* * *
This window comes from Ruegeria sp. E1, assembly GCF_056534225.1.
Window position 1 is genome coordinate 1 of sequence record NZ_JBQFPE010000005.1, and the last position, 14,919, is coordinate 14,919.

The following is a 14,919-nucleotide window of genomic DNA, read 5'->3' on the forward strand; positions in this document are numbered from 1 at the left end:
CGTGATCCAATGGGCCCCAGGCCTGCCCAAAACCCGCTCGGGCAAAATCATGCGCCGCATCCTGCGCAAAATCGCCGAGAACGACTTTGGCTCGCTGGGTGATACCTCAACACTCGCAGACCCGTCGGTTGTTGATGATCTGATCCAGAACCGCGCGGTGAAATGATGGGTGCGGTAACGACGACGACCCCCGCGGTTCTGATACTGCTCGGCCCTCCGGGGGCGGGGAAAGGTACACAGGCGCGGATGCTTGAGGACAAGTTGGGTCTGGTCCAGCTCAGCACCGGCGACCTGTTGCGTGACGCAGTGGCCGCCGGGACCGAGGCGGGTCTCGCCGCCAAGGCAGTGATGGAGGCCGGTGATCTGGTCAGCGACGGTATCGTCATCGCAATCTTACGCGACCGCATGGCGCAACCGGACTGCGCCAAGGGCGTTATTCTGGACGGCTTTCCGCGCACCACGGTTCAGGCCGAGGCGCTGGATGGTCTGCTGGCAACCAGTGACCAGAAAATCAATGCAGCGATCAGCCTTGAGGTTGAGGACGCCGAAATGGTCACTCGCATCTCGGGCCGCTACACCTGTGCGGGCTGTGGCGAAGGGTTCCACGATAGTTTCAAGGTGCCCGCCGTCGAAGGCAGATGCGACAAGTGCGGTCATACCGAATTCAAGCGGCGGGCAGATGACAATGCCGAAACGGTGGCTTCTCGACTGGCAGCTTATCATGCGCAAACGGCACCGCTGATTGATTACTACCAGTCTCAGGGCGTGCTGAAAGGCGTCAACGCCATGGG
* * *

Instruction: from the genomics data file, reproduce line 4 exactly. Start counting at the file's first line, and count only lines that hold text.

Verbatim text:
CGTGATCCAATGGGCCCCAGGCCTGCCCAAAACCCGCTCGGGCAAAATCATGCGCCGCATCCTGCGCAAAATCGCCGAGAACGACTTTGGCTCGCTGGGTGATACCTCAACACTCGCAGACCCGTCGGTTGTTGATGATCTGATCCAGAACCGCGCGGTGAAATGATGGGTGCGGTAACGACGACGACCCCCGCGGTTCTGATACTGCTCGGCCCTCCGGGGGCGGGGAAAGGTACACAGGCGCGGATGCTTGAGGACAAGTTGGGTCTGGTCCAGCTCAGCACCGGCGACCTGTTGCGTGACGCAGTGGCCGCCGGGACCGAGGCGGGTCTCGCCGCCAAGGCAGTGATGGAGGCCGGTGATCTGGTCAGCGACGGTATCGTCATCGCAATCTTACGCGACCGCATGGCGCAACCGGACTGCGCCAAGGGCGTTATTCTGGACGGCTTTCCGCGCACCACGGTTCAGGCCGAGGCGCTGGATGGTCTGCTGGCAACCAGTGACCAGAAAATCAATGCAGCGATCAGCCTTGAGGTTGAGGACGCCGAAATGGTCACTCGCATCTCGGGCCGCTACACCTGTGCGGGCTGTGGCGAAGGGTTCCACGATAGTTTCAAGGTGCCCGCCGTCGAAGGCAGATGCGACAAGTGCGGTCATACCGAATTCAAGCGGCGGGCAGATGACAATGCCGAAACGGTGGCTTCTCGACTGGCAGCTTATCATGCGCAAACGGCACCGCTGATTGATTACTACCAGTCTCAGGGCGTGCTGAAAGGCGTCAACGCCATGGG